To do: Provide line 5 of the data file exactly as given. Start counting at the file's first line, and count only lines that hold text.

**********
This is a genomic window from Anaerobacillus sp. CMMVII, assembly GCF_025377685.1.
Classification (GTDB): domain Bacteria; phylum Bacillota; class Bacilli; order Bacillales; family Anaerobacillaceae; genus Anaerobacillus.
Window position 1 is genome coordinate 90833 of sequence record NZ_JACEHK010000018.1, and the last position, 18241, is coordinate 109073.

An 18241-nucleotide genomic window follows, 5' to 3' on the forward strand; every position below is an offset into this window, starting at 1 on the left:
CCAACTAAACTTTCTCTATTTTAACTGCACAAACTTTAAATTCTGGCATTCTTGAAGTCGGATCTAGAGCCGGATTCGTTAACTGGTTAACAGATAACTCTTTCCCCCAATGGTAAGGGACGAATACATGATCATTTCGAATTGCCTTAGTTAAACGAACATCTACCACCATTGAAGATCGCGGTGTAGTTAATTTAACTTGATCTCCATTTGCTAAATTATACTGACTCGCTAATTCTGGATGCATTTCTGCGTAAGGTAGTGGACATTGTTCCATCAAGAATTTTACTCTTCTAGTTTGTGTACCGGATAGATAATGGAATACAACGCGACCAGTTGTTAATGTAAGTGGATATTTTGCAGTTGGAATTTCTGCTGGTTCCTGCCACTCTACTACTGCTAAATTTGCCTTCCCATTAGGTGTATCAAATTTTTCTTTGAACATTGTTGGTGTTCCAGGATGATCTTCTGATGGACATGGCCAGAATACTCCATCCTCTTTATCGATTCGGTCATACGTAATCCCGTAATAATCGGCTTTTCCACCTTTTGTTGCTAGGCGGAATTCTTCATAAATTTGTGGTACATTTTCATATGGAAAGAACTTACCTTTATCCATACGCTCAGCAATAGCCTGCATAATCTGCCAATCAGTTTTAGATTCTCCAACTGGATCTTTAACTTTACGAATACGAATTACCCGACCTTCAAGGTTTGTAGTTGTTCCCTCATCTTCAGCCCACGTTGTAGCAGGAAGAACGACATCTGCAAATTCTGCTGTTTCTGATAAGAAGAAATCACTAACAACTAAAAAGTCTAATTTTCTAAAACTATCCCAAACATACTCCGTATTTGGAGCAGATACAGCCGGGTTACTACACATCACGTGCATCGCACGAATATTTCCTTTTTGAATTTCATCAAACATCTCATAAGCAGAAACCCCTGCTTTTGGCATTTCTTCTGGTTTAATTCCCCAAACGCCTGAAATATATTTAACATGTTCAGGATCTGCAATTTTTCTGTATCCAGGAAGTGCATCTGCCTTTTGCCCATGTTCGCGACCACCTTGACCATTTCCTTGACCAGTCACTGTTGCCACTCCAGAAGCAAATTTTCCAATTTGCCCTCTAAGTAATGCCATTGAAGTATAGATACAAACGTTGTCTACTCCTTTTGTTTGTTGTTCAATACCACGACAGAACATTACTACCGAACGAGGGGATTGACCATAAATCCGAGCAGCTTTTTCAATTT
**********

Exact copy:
CCAACTAAACTTTCTCTATTTTAACTGCACAAACTTTAAATTCTGGCATTCTTGAAGTCGGATCTAGAGCCGGATTCGTTAACTGGTTAACAGATAACTCTTTCCCCCAATGGTAAGGGACGAATACATGATCATTTCGAATTGCCTTAGTTAAACGAACATCTACCACCATTGAAGATCGCGGTGTAGTTAATTTAACTTGATCTCCATTTGCTAAATTATACTGACTCGCTAATTCTGGATGCATTTCTGCGTAAGGTAGTGGACATTGTTCCATCAAGAATTTTACTCTTCTAGTTTGTGTACCGGATAGATAATGGAATACAACGCGACCAGTTGTTAATGTAAGTGGATATTTTGCAGTTGGAATTTCTGCTGGTTCCTGCCACTCTACTACTGCTAAATTTGCCTTCCCATTAGGTGTATCAAATTTTTCTTTGAACATTGTTGGTGTTCCAGGATGATCTTCTGATGGACATGGCCAGAATACTCCATCCTCTTTATCGATTCGGTCATACGTAATCCCGTAATAATCGGCTTTTCCACCTTTTGTTGCTAGGCGGAATTCTTCATAAATTTGTGGTACATTTTCATATGGAAAGAACTTACCTTTATCCATACGCTCAGCAATAGCCTGCATAATCTGCCAATCAGTTTTAGATTCTCCAACTGGATCTTTAACTTTACGAATACGAATTACCCGACCTTCAAGGTTTGTAGTTGTTCCCTCATCTTCAGCCCACGTTGTAGCAGGAAGAACGACATCTGCAAATTCTGCTGTTTCTGATAAGAAGAAATCACTAACAACTAAAAAGTCTAATTTTCTAAAACTATCCCAAACATACTCCGTATTTGGAGCAGATACAGCCGGGTTACTACACATCACGTGCATCGCACGAATATTTCCTTTTTGAATTTCATCAAACATCTCATAAGCAGAAACCCCTGCTTTTGGCATTTCTTCTGGTTTAATTCCCCAAACGCCTGAAATATATTTAACATGTTCAGGATCTGCAATTTTTCTGTATCCAGGAAGTGCATCTGCCTTTTGCCCATGTTCGCGACCACCTTGACCATTTCCTTGACCAGTCACTGTTGCCACTCCAGAAGCAAATTTTCCAATTTGCCCTCTAAGTAATGCCATTGAAGTATAGATACAAACGTTGTCTACTCCTTTTGTTTGTTGTTCAATACCACGACAGAACATTACTACCGAACGAGGGGATTGACCATAAATCCGAGCAGCTTTTTCAATTT